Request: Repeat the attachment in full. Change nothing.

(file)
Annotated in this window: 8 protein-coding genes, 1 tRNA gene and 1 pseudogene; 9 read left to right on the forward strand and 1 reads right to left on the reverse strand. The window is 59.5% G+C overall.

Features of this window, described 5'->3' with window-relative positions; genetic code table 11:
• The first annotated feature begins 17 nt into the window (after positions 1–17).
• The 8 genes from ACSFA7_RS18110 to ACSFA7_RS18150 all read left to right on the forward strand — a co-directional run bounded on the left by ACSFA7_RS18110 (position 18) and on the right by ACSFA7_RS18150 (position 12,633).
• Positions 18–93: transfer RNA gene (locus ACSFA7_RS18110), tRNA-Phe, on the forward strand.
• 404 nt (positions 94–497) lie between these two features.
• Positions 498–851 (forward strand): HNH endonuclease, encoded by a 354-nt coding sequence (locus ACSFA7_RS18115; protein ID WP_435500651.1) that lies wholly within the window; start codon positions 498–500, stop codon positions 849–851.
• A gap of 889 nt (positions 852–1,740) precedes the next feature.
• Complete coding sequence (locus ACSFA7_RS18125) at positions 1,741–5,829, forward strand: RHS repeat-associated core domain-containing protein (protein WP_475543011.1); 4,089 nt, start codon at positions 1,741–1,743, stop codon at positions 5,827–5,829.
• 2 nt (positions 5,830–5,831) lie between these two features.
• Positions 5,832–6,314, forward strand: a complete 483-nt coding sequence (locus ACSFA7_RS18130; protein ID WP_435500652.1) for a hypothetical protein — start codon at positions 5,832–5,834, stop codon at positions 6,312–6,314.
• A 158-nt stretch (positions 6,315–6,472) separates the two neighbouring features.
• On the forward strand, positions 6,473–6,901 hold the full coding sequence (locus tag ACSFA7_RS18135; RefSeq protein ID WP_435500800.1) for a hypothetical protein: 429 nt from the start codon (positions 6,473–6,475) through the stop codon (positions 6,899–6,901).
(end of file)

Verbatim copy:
Annotated in this window: 8 protein-coding genes, 1 tRNA gene and 1 pseudogene; 9 read left to right on the forward strand and 1 reads right to left on the reverse strand. The window is 59.5% G+C overall.

Features of this window, described 5'->3' with window-relative positions; genetic code table 11:
• The first annotated feature begins 17 nt into the window (after positions 1–17).
• The 8 genes from ACSFA7_RS18110 to ACSFA7_RS18150 all read left to right on the forward strand — a co-directional run bounded on the left by ACSFA7_RS18110 (position 18) and on the right by ACSFA7_RS18150 (position 12,633).
• Positions 18–93: transfer RNA gene (locus ACSFA7_RS18110), tRNA-Phe, on the forward strand.
• 404 nt (positions 94–497) lie between these two features.
• Positions 498–851 (forward strand): HNH endonuclease, encoded by a 354-nt coding sequence (locus ACSFA7_RS18115; protein ID WP_435500651.1) that lies wholly within the window; start codon positions 498–500, stop codon positions 849–851.
• A gap of 889 nt (positions 852–1,740) precedes the next feature.
• Complete coding sequence (locus ACSFA7_RS18125) at positions 1,741–5,829, forward strand: RHS repeat-associated core domain-containing protein (protein WP_475543011.1); 4,089 nt, start codon at positions 1,741–1,743, stop codon at positions 5,827–5,829.
• 2 nt (positions 5,830–5,831) lie between these two features.
• Positions 5,832–6,314, forward strand: a complete 483-nt coding sequence (locus ACSFA7_RS18130; protein ID WP_435500652.1) for a hypothetical protein — start codon at positions 5,832–5,834, stop codon at positions 6,312–6,314.
• A 158-nt stretch (positions 6,315–6,472) separates the two neighbouring features.
• On the forward strand, positions 6,473–6,901 hold the full coding sequence (locus tag ACSFA7_RS18135; RefSeq protein ID WP_435500800.1) for a hypothetical protein: 429 nt from the start codon (positions 6,473–6,475) through the stop codon (positions 6,899–6,901).